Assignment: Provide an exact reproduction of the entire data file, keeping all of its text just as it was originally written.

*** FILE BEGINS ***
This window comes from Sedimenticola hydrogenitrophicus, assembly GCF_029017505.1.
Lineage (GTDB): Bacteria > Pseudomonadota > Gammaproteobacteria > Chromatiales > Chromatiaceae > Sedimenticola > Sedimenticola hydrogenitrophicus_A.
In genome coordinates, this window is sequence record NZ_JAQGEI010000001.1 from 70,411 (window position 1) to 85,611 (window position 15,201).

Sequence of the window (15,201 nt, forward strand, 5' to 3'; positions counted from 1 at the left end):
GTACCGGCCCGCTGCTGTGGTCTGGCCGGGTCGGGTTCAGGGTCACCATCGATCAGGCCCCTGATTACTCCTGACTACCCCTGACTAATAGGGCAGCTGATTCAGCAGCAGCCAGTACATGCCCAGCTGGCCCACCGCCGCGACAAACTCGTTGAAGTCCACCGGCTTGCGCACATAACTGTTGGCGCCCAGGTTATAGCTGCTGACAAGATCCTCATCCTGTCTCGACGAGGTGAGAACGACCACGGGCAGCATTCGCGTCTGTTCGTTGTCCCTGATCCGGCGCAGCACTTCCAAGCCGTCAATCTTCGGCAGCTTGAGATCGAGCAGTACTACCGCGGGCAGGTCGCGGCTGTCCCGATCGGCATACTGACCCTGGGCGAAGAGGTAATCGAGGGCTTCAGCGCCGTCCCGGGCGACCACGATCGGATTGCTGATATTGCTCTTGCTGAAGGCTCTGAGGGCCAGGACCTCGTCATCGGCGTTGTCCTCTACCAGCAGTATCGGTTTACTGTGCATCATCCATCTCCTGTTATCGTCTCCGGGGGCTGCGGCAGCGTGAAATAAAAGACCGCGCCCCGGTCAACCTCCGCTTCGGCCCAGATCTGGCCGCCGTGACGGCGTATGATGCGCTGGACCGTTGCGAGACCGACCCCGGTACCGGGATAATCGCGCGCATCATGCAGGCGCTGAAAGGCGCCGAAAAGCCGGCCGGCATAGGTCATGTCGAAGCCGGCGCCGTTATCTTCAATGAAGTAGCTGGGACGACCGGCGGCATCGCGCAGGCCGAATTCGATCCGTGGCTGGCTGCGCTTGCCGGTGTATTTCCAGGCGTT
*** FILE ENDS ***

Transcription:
This window comes from Sedimenticola hydrogenitrophicus, assembly GCF_029017505.1.
Lineage (GTDB): Bacteria > Pseudomonadota > Gammaproteobacteria > Chromatiales > Chromatiaceae > Sedimenticola > Sedimenticola hydrogenitrophicus_A.
In genome coordinates, this window is sequence record NZ_JAQGEI010000001.1 from 70,411 (window position 1) to 85,611 (window position 15,201).

Sequence of the window (15,201 nt, forward strand, 5' to 3'; positions counted from 1 at the left end):
GTACCGGCCCGCTGCTGTGGTCTGGCCGGGTCGGGTTCAGGGTCACCATCGATCAGGCCCCTGATTACTCCTGACTACCCCTGACTAATAGGGCAGCTGATTCAGCAGCAGCCAGTACATGCCCAGCTGGCCCACCGCCGCGACAAACTCGTTGAAGTCCACCGGCTTGCGCACATAACTGTTGGCGCCCAGGTTATAGCTGCTGACAAGATCCTCATCCTGTCTCGACGAGGTGAGAACGACCACGGGCAGCATTCGCGTCTGTTCGTTGTCCCTGATCCGGCGCAGCACTTCCAAGCCGTCAATCTTCGGCAGCTTGAGATCGAGCAGTACTACCGCGGGCAGGTCGCGGCTGTCCCGATCGGCATACTGACCCTGGGCGAAGAGGTAATCGAGGGCTTCAGCGCCGTCCCGGGCGACCACGATCGGATTGCTGATATTGCTCTTGCTGAAGGCTCTGAGGGCCAGGACCTCGTCATCGGCGTTGTCCTCTACCAGCAGTATCGGTTTACTGTGCATCATCCATCTCCTGTTATCGTCTCCGGGGGCTGCGGCAGCGTGAAATAAAAGACCGCGCCCCGGTCAACCTCCGCTTCGGCCCAGATCTGGCCGCCGTGACGGCGTATGATGCGCTGGACCGTTGCGAGACCGACCCCGGTACCGGGATAATCGCGCGCATCATGCAGGCGCTGAAAGGCGCCGAAAAGCCGGCCGGCATAGGTCATGTCGAAGCCGGCGCCGTTATCTTCAATGAAGTAGCTGGGACGACCGGCGGCATCGCGCAGGCCGAATTCGATCCGTGGCTGGCTGCGCTTGCCGGTGTATTTCCAGGCGTT